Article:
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Will Hybridization Be the Compromise for More Efficient Trailers?

Semi-trucks and trailers are increasingly under criticism for not being fuel-efficient, especially as competition increases and demand for faster delivery of partially filled loads skyrockets. But many private and small to medium fleets don't have the budget to invest in experimental technology, and this could force a change in the markets as individual states work to enact legislation about stricter emission standards. 

What about hybridization?

Instead of creating electric trucks or more aerodynamic trailers, companies like Hyliion Inc. are focusing on modular technologies that can be added on to pre-existing trailers to make them more efficient. This company has recently become well-known for creating an electric axle that can store the otherwise lost energy a trailer generates while slowing or going downhill and then apply that energy to later accelerations, which reduces emissions and fuel consumption by thirty percent.

An increase in partial solutions, which lets older models of trailers continue to be used instead of needing replacement, might be the temporary fix the industry needs as the national government responds to individual state actions and works on clarifying national standards. The electric axle is being tested and recommended for use for Class 8, long-haul fleets, especially when routes require drivers to cross multiple state lines and be in compliance with different state regulations. Axioma Ventures, a technology investment company, seems to agree that hybridization instead of vehicle replacement will become a popular alternative and has invested $21 million in Hyliion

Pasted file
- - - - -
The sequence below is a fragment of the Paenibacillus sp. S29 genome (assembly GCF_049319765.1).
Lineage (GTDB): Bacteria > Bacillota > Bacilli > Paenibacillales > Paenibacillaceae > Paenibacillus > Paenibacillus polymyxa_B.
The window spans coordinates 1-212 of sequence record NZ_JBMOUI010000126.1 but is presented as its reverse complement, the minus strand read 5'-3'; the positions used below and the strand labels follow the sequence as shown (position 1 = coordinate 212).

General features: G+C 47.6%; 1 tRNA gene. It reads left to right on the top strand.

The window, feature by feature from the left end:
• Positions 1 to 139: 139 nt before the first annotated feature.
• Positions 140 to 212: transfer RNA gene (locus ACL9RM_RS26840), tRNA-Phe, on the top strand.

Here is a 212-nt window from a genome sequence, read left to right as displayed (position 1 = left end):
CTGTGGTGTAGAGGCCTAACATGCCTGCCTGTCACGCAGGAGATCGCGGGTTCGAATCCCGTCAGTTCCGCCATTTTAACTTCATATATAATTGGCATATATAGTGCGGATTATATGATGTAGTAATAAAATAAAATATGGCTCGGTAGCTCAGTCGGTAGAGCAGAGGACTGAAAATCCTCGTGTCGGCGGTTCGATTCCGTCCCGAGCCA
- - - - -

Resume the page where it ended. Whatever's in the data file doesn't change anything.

For more news about advancements in semi-trailer technologies and updates about state and national regulatory changes, see Country Supply's Industry News.



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